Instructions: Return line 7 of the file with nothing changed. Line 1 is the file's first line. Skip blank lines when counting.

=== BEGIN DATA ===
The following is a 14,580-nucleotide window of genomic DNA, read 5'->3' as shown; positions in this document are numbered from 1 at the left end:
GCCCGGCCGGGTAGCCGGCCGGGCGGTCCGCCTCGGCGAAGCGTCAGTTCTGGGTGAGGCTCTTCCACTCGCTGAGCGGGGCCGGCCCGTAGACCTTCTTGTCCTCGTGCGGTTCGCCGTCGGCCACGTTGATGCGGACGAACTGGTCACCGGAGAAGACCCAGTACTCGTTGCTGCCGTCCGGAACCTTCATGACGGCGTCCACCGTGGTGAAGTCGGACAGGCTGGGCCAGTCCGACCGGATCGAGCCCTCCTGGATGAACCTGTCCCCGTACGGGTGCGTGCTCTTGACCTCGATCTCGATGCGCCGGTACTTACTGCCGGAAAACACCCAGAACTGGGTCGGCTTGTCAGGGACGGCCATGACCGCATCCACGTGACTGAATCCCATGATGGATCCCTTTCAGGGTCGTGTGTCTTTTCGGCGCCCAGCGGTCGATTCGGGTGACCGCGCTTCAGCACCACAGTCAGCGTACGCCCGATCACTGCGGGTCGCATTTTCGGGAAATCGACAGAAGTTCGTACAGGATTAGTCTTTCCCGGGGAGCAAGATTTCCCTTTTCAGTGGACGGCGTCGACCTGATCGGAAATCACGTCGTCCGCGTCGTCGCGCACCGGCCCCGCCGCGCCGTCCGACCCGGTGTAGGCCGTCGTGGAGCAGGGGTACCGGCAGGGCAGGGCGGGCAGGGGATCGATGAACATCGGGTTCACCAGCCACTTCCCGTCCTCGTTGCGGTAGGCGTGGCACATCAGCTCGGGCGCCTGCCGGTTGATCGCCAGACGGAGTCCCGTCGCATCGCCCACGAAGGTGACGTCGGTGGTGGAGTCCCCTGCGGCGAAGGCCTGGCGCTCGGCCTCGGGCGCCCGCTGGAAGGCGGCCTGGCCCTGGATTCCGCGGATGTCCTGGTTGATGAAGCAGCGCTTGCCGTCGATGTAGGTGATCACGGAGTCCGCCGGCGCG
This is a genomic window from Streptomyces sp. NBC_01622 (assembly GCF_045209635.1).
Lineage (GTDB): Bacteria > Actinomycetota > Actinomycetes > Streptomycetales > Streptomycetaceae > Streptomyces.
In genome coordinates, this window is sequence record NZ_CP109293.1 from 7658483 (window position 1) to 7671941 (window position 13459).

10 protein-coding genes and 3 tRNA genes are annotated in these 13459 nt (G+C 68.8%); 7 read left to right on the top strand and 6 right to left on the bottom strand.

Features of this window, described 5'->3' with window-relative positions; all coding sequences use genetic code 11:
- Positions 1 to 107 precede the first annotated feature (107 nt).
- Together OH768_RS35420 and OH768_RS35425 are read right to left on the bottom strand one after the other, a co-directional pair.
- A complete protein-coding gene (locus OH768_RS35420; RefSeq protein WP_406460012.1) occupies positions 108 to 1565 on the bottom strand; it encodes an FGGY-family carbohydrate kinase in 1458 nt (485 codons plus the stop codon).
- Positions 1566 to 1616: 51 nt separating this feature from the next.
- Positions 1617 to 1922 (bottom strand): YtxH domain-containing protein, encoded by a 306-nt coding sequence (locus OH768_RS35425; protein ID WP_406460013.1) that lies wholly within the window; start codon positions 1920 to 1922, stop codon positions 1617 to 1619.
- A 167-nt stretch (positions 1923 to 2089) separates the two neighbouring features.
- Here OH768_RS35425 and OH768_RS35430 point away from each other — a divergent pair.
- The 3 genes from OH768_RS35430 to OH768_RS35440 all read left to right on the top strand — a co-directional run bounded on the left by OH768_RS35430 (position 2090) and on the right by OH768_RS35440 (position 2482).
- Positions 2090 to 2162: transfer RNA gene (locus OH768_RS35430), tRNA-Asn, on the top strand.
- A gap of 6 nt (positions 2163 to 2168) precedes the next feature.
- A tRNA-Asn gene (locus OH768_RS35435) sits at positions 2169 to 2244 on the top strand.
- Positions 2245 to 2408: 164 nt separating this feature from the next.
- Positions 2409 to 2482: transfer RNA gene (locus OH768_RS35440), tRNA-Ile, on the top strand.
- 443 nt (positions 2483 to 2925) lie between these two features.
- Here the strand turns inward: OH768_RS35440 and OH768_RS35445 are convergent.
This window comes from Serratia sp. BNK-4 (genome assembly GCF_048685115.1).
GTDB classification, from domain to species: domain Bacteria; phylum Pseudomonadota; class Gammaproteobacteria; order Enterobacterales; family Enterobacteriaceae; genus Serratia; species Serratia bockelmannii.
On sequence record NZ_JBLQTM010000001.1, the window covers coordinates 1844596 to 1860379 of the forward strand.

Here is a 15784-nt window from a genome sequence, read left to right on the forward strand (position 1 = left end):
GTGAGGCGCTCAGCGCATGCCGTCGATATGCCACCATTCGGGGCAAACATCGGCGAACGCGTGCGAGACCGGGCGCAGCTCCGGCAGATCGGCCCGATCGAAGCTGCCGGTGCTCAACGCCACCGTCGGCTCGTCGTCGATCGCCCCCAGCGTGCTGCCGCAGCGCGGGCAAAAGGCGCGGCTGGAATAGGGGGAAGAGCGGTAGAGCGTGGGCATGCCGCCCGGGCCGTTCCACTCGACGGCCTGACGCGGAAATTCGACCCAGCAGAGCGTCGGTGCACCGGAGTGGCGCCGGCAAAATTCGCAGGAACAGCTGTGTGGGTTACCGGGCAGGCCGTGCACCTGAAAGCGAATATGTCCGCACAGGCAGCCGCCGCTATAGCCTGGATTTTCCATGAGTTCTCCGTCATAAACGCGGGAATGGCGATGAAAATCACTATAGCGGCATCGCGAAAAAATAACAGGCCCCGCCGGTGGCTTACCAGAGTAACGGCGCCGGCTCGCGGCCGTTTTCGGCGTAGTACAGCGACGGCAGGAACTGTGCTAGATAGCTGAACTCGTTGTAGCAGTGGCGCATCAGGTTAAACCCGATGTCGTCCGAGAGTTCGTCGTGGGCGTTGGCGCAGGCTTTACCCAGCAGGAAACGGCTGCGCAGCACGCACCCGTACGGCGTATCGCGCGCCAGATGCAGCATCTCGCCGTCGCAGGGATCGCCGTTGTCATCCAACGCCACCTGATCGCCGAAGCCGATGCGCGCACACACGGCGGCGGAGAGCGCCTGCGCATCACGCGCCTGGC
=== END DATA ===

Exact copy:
Features of this window, described 5'->3' with window-relative positions; all coding sequences use genetic code 11: